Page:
Sunday, January 30, 2011

Friday, January 28, 2011

PERFECT WINTER BEEF STEW

These cold, snowy evenings have been calling for some one-pot, warm the insides meals. One of my sisters-in-law had a knee replacement before Thanksgiving and when I called to see how she was doing, she told me they were getting ready to eat this GREAT Beef Stew that she had directed her "man servent" (my brother) to make. It sounded really delicious and I knew if Jean said it was good, it was good!!

The next morning there was the recipe in my "inbox". Thank you Don.

Yesterday was the day for "Perfect Winter Beef Stew". It was sooooooo good and I thought some of you might like to try it also. I had planned to do a tutorial but just didn't have the strength to do the cooking and pictures too.

PERFECT WINTER BEEF STEW

3/4 cup Kraft Zesty Italian Dressing
2 lbs. beef (stew beef or chuck roast, cut into 1" chunks)
6 slices bacon, chopped
3 cups sliced mushrooms
1 cup chopped onions (about 1 large)
3 cups sliced carrots (6 medioum)
1 1/2 lbs. potatoes, peeled, cut into large chunks (4 cups)
2 (14-1/2 oz.) cans stewed tomatoes, undrained
2 (14-1/2 oz.) cans beef broth (a 32 oz. carton of broth will not be too much liquid)

Pour dressing over meat in large re-sealable plastic bag. Seal bag; turn to evenly coat meat with dressing. Refrigerate minimum of 30 miutes to marinate.

Meanwhile, cook bacon in large saucepan (large Dutch oven works best) on medium heat 5 min. or until crisp, stirring occasionally. Remove bacon from saucepan; drain drippings.

Add mushrooms and onions to same saucepan; cook on medium-heat 10 min. or until tender, stirring occasionally. Remove meat from maridade; discard marinade. Add meat, carrots, potatoes, tomatoes, broth and bacon to saucepan; stir.

Bring to boil, stirring occasionally. Reduce heat to low; cover and simmer for~2 hrs. (3 hrs. in oven at 300 degrees) or until meat is cooked through and sauce is thickened, stirring occasionally.

We served our stew with a crusty Tuscan Herb Bread. OH SO GOOD!! I hope you try this recipe and enjoy it as much we did.

Monday, January 24, 2011

I LOVE Books - The Older, The Better

...I also like to eat...so, when you combine eating and books...you cannot beat an OLD Cookbook!! Sometime in the past, I picked up "1821 Sesqui - Samplings 1971" 150 Years of Cooking in Indianapolis at an auction (another favorite pasttime). I thought some of you would enjoy reading some excerpts from this well written book, so I'll be sharing them on Mondays.

"The saga of a city, indeed the history of man, can be rather accurately documented by taking note of the food that was eaten over the years. Starting with culinary samplings of the people who inhabited the untamed wilderness of Indianapolis 150 years ago, we will follow this chronicle to modern times." (This book was published in 1971)

In this day and age of car pools, TV dinners, punching time clocks and doing civic duty, it is hard for today's mobile woman to comprehend the "simple" life our pioneer women not only endured but endowed. The recipes of early settlers were simple and unsophistiated, with a lot of "a pin" of this and "a lump" of that. Today, although there is no specific cooking style indigenous to our region, the imaginative and excellent home-cooking of Indianapolis enjoys a fine reputation throughout the country. The phrase, "Hoosier Hospitality" expresses the happy combination of superior cooking skills and the genuine warm-heartedness of our people."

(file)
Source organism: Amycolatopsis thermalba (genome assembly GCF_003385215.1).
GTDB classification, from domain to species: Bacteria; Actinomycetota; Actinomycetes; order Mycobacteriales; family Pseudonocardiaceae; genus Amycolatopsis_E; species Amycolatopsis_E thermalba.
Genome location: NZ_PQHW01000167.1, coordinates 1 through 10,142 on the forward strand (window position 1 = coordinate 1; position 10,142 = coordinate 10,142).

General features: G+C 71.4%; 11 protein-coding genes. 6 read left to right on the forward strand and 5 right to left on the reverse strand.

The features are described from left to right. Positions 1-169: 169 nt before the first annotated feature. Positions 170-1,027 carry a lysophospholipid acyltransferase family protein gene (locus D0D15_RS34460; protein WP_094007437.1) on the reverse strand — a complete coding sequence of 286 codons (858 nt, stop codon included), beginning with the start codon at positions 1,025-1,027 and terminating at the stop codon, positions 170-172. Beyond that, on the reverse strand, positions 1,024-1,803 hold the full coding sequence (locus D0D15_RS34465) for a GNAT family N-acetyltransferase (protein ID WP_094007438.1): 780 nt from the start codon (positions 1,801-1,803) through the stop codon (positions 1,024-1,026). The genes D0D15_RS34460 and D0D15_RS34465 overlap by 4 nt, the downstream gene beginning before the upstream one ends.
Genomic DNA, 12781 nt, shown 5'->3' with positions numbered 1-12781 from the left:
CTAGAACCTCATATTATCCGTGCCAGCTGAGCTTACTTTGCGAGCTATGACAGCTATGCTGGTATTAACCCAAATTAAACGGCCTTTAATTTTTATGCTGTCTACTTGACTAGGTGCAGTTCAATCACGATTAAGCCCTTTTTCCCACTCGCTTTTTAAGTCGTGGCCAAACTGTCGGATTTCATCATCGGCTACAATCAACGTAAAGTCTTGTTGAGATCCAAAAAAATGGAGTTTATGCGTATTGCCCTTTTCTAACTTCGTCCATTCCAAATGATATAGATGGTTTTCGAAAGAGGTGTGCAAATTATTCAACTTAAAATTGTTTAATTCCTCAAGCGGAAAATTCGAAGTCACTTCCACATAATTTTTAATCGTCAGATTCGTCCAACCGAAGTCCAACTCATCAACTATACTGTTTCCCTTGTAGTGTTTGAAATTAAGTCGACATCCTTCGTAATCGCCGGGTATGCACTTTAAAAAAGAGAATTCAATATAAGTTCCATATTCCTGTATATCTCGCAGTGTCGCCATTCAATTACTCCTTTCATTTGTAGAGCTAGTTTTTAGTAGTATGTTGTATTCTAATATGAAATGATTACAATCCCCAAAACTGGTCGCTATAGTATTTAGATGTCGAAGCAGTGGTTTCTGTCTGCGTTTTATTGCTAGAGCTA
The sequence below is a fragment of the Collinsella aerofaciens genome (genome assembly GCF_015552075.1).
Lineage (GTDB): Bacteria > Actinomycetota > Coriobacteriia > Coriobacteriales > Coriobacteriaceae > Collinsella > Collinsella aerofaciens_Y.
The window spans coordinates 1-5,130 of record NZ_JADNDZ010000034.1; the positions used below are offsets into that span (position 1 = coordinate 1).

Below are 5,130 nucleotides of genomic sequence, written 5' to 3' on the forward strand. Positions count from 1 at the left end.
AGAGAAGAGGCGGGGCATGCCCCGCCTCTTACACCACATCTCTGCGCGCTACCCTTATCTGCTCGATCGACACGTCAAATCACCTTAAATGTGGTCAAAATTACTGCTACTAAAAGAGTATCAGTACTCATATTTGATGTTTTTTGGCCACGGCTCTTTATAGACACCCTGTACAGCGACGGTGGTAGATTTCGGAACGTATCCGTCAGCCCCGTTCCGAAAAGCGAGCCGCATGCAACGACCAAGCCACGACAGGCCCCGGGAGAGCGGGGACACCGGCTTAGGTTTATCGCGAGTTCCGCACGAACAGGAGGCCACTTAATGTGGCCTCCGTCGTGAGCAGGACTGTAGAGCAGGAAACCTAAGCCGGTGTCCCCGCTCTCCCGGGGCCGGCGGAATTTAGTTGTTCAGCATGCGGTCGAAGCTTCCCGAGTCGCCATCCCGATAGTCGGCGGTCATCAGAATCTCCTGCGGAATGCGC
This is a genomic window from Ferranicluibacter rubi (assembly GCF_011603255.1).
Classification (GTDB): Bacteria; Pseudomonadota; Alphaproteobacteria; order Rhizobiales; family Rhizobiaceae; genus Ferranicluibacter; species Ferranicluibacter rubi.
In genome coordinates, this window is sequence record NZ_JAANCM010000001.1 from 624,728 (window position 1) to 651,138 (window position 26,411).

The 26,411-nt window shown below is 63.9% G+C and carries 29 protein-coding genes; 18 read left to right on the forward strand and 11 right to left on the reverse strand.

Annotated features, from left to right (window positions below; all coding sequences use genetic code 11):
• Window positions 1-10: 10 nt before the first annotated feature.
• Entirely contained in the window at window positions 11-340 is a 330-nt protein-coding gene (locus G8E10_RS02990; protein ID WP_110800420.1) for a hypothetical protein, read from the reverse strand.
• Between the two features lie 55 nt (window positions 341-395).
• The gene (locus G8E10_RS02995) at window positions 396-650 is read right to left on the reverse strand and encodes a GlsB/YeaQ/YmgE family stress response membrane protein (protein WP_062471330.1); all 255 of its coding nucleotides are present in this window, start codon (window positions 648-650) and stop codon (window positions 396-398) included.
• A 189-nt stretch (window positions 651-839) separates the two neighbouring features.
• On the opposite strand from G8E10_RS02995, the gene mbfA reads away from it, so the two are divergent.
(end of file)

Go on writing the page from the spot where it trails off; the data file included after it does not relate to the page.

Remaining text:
1820 FALL CREEK settlement, the hunters called it. It was just a sprinkling of cabins which settlers were beginning to build that spring of 1820, along the forested banks where Fall Creek joined White River. Settlers like George Pogue and the McCormick brothers, John, James and Samuel, and the others who arrived shortly after them. They came, and stopped, and stayed because of the game, the fertile land, the water. And it wasn't until a June meeting of special state assembly commissioners in John McCormick's cabin that the settlers discovered they'd picked the site of the future capital as their home. The next year, 1821, after much heated debate, the area was officially named Indianapolis.

McCormick Johnny Hoecakes
1 cup corn meal
1 egg, beaten
1/2 cup flour
1 tablespoon molasses
1 1/2 teaspoons baking powder
Lukewarm water
1/4 teaspoon salt

Sift together corn meal, flour, baking powder and salt. Stir in egg, molasses and enough water (approximately 1 cup) to make a thin batter. Pour into a greased 8-inch square pan. Bake at 350 degrees for 20 minutes. Cut into pieces and serve with butter and honey.

John Frederick Smith
Great-Grandson of
Samuel McCormick

Pogue Corn Dodgers

1 cup corn meal
1 tablespoon butter or bacon drippings
1 teaspoon salt
1 cup boiling water
1 1/2 teaspoons sugar

Mix all ingredients except water. Pour water over this mixture and beat until well blended. Dip hand in cold water, take a handful of batter and drop onto a greased cookie sheet or griddle. Bake in a 400 egree oven about 8 minutes or on top of stove.

Ivan Pogue
Great-great-great grandson
of George Pogue